And music? If you can't afford a live band or DJ, consider asking a high school or college quartet or band to play. Often, people are charging largely for name recognition.
Or, Williams suggested, "you could try being your own i-J. Load up your i-Pod with your favorite play lists, and let the good music roll." You won't hear "YMCA" for sure, and most reception halls have a sound system you can use for free.
Food & Drink
If you are planning on feeding all of your guests dinner, go with a caterer who provides everything, including table linens, glassware and flatware. Susie Copenhaver of Twisted Sisters says "With caterers, buffets are cheaper than plate settings, because sit-down dinners require more staff.
"Plus, every one gets to eat what they like. Another way to save money is to serve only hors d'oeurves rather than a whole meal." Furthermore, picking in-season foods that people are familiar with will also help cut costs, and there will be less food waste.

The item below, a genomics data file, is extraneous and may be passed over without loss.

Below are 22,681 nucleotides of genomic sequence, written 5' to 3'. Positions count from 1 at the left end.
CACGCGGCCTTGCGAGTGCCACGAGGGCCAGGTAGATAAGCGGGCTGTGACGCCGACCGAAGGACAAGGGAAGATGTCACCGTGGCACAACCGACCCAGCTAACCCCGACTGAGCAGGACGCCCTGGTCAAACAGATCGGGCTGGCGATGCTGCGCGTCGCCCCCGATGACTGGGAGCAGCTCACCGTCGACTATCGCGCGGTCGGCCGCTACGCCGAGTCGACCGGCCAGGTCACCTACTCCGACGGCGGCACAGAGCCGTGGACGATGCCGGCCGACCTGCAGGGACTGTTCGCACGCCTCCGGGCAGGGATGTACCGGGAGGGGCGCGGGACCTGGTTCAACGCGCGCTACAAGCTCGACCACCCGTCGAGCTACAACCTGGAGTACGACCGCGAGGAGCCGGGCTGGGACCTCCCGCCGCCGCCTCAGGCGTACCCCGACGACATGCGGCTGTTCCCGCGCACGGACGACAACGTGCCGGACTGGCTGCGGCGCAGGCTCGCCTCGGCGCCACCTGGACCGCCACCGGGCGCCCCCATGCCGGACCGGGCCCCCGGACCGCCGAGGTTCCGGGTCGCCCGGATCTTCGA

If you're planning a smaller wedding, try catering from a restaurant you like. They are usually cheaper than full-time caterers. Or, you can simply supply the main course and ask people to bring their signature dish!
As alcohol goes, this is a personal choice. Not everyone wants to provide booze at their wedding. If you do choose to have alcohol, however, you can still save money in a few ways. For starters, forget the liquor and offer only beer and wine. This will cover most everyone's taste, and you can save the champagne toast for the wedding party.
Also, buy in bulk. You can get a keg of beer a lot cheaper than bottles, and a case of wine (buy 1.5 liters instead of 750 mL) will run a lot less than "by the bottle" prices. If your Uncle Jack simply must have his scotch, allow people to BYOB, or throw a "Stock the Bar" Couples' Shower in advance.